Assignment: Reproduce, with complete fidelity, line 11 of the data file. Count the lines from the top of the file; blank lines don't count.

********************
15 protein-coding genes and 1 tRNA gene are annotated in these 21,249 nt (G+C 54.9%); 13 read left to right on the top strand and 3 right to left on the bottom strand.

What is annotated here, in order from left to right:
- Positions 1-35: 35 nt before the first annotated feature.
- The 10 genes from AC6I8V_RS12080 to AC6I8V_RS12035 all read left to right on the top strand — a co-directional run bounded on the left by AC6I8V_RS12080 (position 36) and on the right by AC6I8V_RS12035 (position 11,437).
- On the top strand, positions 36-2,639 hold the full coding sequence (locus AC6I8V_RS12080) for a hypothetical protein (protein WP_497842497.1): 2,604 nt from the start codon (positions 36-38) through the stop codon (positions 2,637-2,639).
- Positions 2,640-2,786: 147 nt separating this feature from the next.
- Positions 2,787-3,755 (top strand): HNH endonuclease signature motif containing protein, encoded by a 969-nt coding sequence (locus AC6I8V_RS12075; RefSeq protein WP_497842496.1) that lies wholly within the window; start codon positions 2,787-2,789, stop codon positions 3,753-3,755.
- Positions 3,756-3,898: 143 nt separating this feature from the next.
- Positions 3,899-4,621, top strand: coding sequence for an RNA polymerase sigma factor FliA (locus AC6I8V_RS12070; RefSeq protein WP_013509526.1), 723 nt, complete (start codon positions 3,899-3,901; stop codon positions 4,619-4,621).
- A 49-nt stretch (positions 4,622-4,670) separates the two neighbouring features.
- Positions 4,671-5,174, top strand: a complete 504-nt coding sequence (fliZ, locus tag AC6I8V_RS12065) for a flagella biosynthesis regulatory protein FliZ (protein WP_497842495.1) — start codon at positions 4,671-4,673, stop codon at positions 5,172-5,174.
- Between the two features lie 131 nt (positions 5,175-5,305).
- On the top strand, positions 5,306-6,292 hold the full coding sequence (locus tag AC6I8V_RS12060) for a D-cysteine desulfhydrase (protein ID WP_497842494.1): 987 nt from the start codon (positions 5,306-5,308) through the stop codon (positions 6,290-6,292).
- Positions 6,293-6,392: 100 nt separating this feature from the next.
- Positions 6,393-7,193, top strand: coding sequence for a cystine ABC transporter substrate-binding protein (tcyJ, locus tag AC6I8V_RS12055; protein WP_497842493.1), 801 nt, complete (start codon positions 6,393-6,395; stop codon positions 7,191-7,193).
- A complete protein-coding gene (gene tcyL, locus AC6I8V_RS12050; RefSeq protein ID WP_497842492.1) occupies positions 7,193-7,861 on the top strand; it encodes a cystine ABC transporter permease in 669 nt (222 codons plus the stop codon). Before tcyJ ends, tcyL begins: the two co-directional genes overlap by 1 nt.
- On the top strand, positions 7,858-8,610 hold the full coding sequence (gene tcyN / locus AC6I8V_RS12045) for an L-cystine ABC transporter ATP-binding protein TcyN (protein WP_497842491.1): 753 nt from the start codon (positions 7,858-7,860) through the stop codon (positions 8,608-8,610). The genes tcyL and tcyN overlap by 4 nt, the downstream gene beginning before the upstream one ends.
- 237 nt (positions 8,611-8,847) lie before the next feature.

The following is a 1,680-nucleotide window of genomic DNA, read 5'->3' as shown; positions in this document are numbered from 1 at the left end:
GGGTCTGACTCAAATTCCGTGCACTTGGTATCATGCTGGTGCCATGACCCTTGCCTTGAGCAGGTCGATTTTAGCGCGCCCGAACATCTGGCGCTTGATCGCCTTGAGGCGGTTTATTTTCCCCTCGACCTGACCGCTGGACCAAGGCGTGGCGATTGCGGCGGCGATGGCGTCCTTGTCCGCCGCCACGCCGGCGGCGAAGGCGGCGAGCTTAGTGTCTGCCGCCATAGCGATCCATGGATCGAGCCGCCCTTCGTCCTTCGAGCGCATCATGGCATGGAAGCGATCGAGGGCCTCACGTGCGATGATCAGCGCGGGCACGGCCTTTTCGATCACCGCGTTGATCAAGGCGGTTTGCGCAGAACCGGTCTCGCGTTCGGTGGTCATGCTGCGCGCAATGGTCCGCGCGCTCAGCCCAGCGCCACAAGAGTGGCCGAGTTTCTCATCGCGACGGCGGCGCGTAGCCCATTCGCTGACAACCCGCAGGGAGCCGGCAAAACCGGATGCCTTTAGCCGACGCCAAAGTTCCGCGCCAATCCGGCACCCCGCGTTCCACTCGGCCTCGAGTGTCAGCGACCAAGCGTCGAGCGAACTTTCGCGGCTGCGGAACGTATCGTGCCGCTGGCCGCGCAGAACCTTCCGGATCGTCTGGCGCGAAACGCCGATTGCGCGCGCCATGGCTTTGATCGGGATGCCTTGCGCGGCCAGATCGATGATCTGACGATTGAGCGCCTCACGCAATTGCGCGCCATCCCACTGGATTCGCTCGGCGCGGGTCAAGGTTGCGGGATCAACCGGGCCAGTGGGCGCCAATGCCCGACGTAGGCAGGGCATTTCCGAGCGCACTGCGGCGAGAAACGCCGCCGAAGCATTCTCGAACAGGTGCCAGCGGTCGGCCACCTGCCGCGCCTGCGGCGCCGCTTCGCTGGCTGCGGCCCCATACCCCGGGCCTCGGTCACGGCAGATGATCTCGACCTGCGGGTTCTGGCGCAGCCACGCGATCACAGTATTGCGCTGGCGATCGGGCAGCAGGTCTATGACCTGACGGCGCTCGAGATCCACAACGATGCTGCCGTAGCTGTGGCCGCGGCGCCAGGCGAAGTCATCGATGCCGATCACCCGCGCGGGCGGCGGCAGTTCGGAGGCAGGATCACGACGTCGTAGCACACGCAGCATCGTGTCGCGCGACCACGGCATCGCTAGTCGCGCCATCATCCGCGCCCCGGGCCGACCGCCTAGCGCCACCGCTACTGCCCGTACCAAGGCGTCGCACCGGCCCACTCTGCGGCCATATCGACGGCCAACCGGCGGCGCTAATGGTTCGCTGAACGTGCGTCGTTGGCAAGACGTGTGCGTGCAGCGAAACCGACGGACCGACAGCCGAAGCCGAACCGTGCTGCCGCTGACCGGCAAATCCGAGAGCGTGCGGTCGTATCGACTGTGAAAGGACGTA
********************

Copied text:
- Positions 4,671-5,174, top strand: a complete 504-nt coding sequence (fliZ, locus tag AC6I8V_RS12065) for a flagella biosynthesis regulatory protein FliZ (protein WP_497842495.1) — start codon at positions 4,671-4,673, stop codon at positions 5,172-5,174.